It is hard to know how successful the new store format will be. I tend to think that Apple Stores only are as good as the products they are selling ... if the products stink, it doesn't matter how many ficus trees there are or how comfortable the leather benches happen to be. The good news for Apple is that even though it seems to be on a creative plateau at the moment, and sales have reflected this, it still is selling products that are incredibly intuitive, beautifully designed, and highly desired.

    But I do think there is something to be said for tinkering with a winning formula and trying to figure out what the next iteration should be - even if you have the iconic image that Apple does.

    Being iconic, after all, only gets you so far. It describes what you were yesterday ... but not what you are today, and certainly not what you'll necessarily be tomorrow.

    And that is the kind of Eye-Opening approach to business that keeps some retailers relevant.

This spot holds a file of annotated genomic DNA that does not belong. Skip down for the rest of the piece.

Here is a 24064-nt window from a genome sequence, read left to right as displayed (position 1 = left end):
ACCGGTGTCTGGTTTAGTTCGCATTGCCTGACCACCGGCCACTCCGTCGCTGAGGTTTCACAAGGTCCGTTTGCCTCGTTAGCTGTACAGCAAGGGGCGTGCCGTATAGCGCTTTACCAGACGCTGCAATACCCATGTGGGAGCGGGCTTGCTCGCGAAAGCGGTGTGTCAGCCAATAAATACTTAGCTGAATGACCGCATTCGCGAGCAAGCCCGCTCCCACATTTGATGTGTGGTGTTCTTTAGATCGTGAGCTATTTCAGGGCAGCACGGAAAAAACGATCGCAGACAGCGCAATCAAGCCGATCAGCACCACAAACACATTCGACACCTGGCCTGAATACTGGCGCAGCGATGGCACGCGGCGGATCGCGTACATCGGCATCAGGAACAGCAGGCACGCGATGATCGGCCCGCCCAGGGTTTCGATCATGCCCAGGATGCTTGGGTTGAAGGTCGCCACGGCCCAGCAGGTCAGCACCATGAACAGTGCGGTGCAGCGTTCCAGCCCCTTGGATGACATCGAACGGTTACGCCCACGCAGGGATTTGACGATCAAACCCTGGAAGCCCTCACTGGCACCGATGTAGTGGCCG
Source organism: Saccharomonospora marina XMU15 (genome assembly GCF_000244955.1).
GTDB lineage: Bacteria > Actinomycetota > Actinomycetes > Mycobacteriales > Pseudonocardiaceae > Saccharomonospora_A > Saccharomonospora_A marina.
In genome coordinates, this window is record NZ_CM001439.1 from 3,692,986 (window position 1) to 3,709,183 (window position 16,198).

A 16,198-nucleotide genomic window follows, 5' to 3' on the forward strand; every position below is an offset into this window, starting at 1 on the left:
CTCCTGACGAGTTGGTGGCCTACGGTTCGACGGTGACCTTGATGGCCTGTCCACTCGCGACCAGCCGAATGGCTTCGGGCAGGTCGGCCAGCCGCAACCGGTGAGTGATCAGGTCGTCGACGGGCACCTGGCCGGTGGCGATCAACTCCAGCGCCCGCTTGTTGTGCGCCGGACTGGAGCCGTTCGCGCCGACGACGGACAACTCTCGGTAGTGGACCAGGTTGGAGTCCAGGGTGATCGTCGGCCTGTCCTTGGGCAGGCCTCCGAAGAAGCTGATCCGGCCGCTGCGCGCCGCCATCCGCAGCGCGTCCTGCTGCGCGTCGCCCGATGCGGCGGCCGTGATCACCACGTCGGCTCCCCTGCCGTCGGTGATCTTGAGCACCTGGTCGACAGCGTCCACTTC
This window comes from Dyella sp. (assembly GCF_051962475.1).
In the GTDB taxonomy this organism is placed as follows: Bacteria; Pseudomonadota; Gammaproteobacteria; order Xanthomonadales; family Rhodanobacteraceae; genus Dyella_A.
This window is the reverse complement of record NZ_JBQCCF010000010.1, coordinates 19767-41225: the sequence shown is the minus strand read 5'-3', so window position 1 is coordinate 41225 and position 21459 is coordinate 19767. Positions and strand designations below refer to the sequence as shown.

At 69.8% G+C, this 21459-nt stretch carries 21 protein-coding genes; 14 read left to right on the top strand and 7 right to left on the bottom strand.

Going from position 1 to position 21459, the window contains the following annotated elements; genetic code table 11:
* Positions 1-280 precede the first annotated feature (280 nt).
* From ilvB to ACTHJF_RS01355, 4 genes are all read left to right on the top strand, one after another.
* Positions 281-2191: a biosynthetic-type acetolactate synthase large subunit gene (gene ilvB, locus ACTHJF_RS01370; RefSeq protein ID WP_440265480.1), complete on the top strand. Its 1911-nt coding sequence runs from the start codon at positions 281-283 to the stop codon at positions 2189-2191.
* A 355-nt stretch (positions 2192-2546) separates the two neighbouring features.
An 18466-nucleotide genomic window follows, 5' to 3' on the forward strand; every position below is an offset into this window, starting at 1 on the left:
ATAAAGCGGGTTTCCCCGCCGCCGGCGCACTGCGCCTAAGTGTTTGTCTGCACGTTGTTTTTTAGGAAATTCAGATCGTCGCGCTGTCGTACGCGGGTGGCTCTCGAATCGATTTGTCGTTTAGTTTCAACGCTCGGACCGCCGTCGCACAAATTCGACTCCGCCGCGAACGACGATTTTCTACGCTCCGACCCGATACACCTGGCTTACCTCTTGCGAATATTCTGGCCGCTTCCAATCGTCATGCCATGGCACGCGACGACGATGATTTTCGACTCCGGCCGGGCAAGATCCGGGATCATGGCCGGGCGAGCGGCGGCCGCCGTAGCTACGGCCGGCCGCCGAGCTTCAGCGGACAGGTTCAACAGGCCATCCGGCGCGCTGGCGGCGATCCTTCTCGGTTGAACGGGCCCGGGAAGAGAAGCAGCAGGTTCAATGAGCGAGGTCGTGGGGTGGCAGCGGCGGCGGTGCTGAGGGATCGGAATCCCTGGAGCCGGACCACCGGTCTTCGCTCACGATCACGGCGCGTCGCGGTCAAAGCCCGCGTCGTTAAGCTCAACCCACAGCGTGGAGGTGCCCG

KC's View:

    Published on: May 20, 2016

    Walmart yesterday released its results for the first quarter, saying that total revenue increased about seven percent $115.9 billion, while US same-store sales were up one percent, and profit was $3.08 billion, down from $3.34 billion a year earlier. The improved sales reflect stronger inventory controls and billions of dollars invested improved wages for US employees, the company said, as well as in the efficacy of a price cut program that Walmart has rolled out selectively and has bigger plans for in the near future.

    The Wall Street Journal characterized Walmart's performance this way: "After a string of disappointing results from retailers including Target , J.C. Penney and Macy’s , the Wal-Mart numbers were a shot in the arm. Its stock climbed, with other retailers’ shares showing sympathy gains.

    "But Wal-Mart’s first-quarter success may not reflect a better retailing environment than investors have lately been reckoning on. Rather it could signal a renewed willingness on Wal-Mart’s part to take back market share, even if it comes at the expense of slimmer profit margins."